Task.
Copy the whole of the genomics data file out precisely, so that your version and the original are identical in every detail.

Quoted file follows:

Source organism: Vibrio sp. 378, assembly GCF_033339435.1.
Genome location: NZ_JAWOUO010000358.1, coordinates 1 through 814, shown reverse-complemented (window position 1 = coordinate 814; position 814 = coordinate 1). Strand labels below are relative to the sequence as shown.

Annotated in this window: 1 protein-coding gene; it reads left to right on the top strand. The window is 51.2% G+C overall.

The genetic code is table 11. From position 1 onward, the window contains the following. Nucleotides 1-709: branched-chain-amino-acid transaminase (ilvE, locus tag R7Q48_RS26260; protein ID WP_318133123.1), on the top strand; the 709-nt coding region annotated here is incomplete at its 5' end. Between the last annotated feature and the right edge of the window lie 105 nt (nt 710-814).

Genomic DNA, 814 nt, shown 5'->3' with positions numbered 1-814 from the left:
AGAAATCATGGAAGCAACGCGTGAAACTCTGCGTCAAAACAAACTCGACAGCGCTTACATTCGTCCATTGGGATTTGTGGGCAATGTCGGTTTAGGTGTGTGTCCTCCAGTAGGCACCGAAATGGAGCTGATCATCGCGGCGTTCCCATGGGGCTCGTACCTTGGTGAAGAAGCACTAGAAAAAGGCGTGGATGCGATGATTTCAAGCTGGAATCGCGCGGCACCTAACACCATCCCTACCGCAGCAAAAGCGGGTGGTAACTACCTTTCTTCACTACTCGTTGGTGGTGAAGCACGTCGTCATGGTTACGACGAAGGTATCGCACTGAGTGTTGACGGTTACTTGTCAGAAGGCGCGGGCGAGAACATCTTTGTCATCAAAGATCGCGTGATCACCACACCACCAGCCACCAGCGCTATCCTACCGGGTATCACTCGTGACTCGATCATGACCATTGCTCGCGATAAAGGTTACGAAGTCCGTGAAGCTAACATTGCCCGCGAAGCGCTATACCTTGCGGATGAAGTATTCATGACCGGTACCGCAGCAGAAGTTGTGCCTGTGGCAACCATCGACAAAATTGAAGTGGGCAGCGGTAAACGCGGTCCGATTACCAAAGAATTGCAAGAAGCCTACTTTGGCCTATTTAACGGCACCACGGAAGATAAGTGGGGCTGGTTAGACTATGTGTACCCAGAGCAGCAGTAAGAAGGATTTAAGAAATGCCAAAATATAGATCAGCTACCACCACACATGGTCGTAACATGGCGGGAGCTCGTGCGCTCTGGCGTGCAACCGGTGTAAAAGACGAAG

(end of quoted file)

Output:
Source organism: Vibrio sp. 378, assembly GCF_033339435.1.
Genome location: NZ_JAWOUO010000358.1, coordinates 1 through 814, shown reverse-complemented (window position 1 = coordinate 814; position 814 = coordinate 1). Strand labels below are relative to the sequence as shown.

Annotated in this window: 1 protein-coding gene; it reads left to right on the top strand. The window is 51.2% G+C overall.

The genetic code is table 11. From position 1 onward, the window contains the following. Nucleotides 1-709: branched-chain-amino-acid transaminase (ilvE, locus tag R7Q48_RS26260; protein ID WP_318133123.1), on the top strand; the 709-nt coding region annotated here is incomplete at its 5' end. Between the last annotated feature and the right edge of the window lie 105 nt (nt 710-814).

Genomic DNA, 814 nt, shown 5'->3' with positions numbered 1-814 from the left:
AGAAATCATGGAAGCAACGCGTGAAACTCTGCGTCAAAACAAACTCGACAGCGCTTACATTCGTCCATTGGGATTTGTGGGCAATGTCGGTTTAGGTGTGTGTCCTCCAGTAGGCACCGAAATGGAGCTGATCATCGCGGCGTTCCCATGGGGCTCGTACCTTGGTGAAGAAGCACTAGAAAAAGGCGTGGATGCGATGATTTCAAGCTGGAATCGCGCGGCACCTAACACCATCCCTACCGCAGCAAAAGCGGGTGGTAACTACCTTTCTTCACTACTCGTTGGTGGTGAAGCACGTCGTCATGGTTACGACGAAGGTATCGCACTGAGTGTTGACGGTTACTTGTCAGAAGGCGCGGGCGAGAACATCTTTGTCATCAAAGATCGCGTGATCACCACACCACCAGCCACCAGCGCTATCCTACCGGGTATCACTCGTGACTCGATCATGACCATTGCTCGCGATAAAGGTTACGAAGTCCGTGAAGCTAACATTGCCCGCGAAGCGCTATACCTTGCGGATGAAGTATTCATGACCGGTACCGCAGCAGAAGTTGTGCCTGTGGCAACCATCGACAAAATTGAAGTGGGCAGCGGTAAACGCGGTCCGATTACCAAAGAATTGCAAGAAGCCTACTTTGGCCTATTTAACGGCACCACGGAAGATAAGTGGGGCTGGTTAGACTATGTGTACCCAGAGCAGCAGTAAGAAGGATTTAAGAAATGCCAAAATATAGATCAGCTACCACCACACATGGTCGTAACATGGCGGGAGCTCGTGCGCTCTGGCGTGCAACCGGTGTAAAAGACGAAG